Saturday, 25 January 2014

Kinder Trial 2014

So after half a week of hacking about on Bleaklow putting out checkpoints for the Marmot Dark Mountains event, came Kinder Trial. A Navigation event around Kinder, put on by the indomitable Luvshack and the
The queue for registration
Rucksac club.
I was quietly hopeful of a pretty good place in this one, having come 3rd in the Festive Disorientation at the end of last year, however, this was not to be the case. Tiredness and a few nav errors ensured that I started dropping down the scoreboard pretty fast.
The first was (apparently) going the slow way around - anticlockwise. It has to be said that the vast majority of runners went clockwise, certainly all the guys at the sharp end of the scoreboard went clockwise. So maybe that's something to think about next time.

As I went up for the first checkpoint, storming up Elle bank and across the top, I managed to wander past it in full on daydream mode, and by the time I had been back to pick it up, I was already being passed by 2 Daves and Alan from Pennine. Not the greatest of starts.

I determined not to make any more silly errors, but was confounded almost immediately as I started out toward the next checkpoint, but looked up at Dimpus Clough, a different direction, where an awful lot of other people were heading... Check the map again, and there were 2 more controls that I hadn't even seen which now needed to be taken into consideration.
To be fair, I was swearing at the map for the entire way around. I don't know why, but I found it very difficult to take in exactly where each of the checkpoints was. I just couldn't get my head around it, and for some reason the map just felt a bit wrong. (we worked out later that although it was 1:25k, it had been blown up a bit, so the distances weren't quite what you expected, also, the checks were denoted by small dots, not circles, which makes them very hard to see when running, and getting blown about by the wind - still, its all excuses really).

The map. Hopefully zoomable....
I spent the next few checkpoints trading places with Dave Ward and Alan Kirk, me gaining time and positions, and then getting confused, and losing time and positions. It wasn't until we came off the back of Kinderlow Caverns that I decided to take a different line and go for a different checkpoint that I really found myself alone and enjoying it. No longer that feeling of following, or being followed.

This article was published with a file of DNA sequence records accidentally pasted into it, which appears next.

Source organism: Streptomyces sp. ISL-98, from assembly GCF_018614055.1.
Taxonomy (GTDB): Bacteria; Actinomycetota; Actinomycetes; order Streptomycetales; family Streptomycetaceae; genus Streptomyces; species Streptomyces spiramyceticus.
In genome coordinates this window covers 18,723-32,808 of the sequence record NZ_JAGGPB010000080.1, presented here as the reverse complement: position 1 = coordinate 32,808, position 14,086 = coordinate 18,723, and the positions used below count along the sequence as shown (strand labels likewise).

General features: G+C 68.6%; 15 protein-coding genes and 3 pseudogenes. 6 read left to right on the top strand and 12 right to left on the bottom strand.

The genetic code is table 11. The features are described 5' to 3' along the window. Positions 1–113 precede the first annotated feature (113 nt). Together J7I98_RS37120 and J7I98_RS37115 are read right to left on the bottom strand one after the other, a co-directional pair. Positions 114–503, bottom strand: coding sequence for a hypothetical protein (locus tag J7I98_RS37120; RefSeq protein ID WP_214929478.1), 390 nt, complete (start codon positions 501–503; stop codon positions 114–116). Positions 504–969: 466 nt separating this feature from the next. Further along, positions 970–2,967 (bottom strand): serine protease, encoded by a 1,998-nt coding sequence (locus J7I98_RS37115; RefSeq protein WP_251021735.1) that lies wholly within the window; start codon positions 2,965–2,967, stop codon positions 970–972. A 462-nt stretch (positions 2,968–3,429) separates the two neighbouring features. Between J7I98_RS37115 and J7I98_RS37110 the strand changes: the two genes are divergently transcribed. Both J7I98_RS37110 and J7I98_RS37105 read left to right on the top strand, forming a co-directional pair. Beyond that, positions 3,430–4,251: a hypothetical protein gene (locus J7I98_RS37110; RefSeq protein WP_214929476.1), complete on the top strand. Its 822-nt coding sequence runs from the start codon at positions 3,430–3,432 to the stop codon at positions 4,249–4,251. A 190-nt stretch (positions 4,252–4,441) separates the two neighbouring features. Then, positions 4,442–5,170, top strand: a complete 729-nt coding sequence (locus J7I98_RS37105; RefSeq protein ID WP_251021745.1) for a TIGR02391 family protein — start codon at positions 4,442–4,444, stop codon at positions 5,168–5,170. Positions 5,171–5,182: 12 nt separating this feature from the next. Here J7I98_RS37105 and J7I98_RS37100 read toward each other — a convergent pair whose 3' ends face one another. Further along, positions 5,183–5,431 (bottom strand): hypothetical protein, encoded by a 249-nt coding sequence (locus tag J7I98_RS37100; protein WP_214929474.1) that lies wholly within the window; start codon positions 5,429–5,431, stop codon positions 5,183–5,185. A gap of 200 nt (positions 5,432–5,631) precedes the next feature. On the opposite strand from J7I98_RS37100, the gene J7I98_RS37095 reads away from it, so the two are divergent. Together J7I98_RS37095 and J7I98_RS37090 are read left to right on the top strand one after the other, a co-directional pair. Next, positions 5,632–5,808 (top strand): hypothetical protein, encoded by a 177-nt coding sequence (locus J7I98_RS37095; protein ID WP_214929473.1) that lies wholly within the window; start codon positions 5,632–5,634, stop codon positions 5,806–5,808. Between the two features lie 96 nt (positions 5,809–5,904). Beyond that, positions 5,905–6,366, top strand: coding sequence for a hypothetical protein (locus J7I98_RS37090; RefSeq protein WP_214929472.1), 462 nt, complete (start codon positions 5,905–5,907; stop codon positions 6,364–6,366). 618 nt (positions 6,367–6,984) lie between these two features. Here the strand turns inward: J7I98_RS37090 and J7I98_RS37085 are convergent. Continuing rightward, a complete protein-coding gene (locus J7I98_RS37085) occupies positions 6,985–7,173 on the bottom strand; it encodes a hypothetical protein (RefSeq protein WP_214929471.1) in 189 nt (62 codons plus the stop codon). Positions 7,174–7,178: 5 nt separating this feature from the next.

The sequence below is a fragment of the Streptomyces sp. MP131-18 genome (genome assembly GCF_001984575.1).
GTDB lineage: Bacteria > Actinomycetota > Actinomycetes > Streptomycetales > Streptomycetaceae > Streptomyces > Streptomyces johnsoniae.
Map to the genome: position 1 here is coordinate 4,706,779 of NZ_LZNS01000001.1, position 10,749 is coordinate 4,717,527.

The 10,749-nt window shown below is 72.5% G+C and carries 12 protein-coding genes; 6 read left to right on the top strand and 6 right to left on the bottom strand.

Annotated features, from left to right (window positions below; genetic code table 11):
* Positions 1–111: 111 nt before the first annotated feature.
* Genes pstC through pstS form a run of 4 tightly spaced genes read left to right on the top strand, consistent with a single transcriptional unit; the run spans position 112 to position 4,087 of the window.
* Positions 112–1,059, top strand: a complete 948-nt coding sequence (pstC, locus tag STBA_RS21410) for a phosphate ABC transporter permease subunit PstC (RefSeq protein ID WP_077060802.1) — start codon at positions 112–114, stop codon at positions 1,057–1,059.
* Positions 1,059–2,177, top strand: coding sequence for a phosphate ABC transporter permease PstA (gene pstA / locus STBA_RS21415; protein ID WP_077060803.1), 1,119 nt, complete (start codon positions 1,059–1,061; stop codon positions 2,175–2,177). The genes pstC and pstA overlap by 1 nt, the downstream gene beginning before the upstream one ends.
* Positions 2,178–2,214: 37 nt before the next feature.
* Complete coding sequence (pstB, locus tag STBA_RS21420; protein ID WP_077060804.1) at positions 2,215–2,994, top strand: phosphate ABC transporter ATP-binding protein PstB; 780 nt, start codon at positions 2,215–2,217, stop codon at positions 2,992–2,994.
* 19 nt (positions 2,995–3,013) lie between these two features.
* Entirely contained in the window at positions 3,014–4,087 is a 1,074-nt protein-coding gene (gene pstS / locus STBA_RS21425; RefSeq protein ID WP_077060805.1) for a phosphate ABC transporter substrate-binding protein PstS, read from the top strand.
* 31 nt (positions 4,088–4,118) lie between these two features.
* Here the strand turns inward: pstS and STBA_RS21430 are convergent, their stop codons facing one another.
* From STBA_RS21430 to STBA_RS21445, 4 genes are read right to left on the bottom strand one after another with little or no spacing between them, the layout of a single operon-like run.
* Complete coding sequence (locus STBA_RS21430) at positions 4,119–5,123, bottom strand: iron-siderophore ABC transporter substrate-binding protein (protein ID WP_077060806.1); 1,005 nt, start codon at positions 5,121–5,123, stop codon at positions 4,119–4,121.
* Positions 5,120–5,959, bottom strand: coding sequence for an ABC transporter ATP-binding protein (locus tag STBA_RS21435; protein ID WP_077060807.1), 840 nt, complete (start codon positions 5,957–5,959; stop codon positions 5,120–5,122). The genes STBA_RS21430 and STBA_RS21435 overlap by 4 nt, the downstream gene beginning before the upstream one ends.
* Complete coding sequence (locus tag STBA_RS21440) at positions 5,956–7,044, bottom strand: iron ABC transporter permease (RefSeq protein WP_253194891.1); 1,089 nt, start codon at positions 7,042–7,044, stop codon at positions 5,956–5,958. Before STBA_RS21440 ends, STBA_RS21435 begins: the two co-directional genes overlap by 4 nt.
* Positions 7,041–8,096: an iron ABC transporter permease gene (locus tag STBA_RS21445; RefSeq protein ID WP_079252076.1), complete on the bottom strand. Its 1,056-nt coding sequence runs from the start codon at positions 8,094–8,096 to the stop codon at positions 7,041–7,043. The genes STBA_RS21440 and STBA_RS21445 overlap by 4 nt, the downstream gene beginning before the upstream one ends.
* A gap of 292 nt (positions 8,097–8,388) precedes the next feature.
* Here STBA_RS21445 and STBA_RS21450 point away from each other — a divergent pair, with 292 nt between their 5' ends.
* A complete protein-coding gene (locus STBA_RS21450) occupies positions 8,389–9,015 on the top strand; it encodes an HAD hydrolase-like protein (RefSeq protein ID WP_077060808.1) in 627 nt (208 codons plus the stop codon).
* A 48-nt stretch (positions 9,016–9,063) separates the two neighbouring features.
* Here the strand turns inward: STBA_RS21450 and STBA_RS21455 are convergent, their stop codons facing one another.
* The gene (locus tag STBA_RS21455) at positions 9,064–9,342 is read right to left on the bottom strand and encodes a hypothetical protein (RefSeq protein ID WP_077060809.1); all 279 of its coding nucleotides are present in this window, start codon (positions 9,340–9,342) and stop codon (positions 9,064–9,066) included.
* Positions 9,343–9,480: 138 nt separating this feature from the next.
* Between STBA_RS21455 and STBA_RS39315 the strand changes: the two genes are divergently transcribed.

However, the route I decided on was good in terms of directness, but not so on underfoot conditions. I crossed the 3 knolls to a checkpoint, and then had to bash across heather and energy sapping undergrowth to get to another one. Looking at the map, post race, there were better alternatives which would have made the running a lot faster, and the navigation a bit easier.
Still swearing generously at the map though.

Arriving at the end - pretty tired out. 
The navigational amusement aside, I carried on around to the final few checkpoints with not too much trouble, hitting them pretty much bang on, and not missing any out, as I had been in danger of doing earlier in the race.
Coming back off Kinder, the darkness of the clouds was looming in, which spurred me on my way
homeward. I knew I hadn't made excellent progress across the hill, and was pleasantly surprised with 16th place. Tom Brunt came in 1st, some 40 mins ahead of me, which is quite incredible. Had everything gone right, I'd have maybe been 5 or 6 mins faster, but 40? Not a chance.

Post race tactics conflab.
Always nice to know what others did.
Still a good day out on the hill, and I was very glad that I managed to get back before the rain. A number of the runners did indeed get caught, and ended up looking like drowned rats as they came in.

Thanks muchly to Luvshack for his continued efforts to make this fabulous race interesting and competitive. There is only so much you can do to keep the interest of runners when you run a nav race in the same place every year, but he still manages to pull some interesting things out of the bag.
Thanks also to the wonderful people that made soup and provided refreshments at the end. It was most appreciated.

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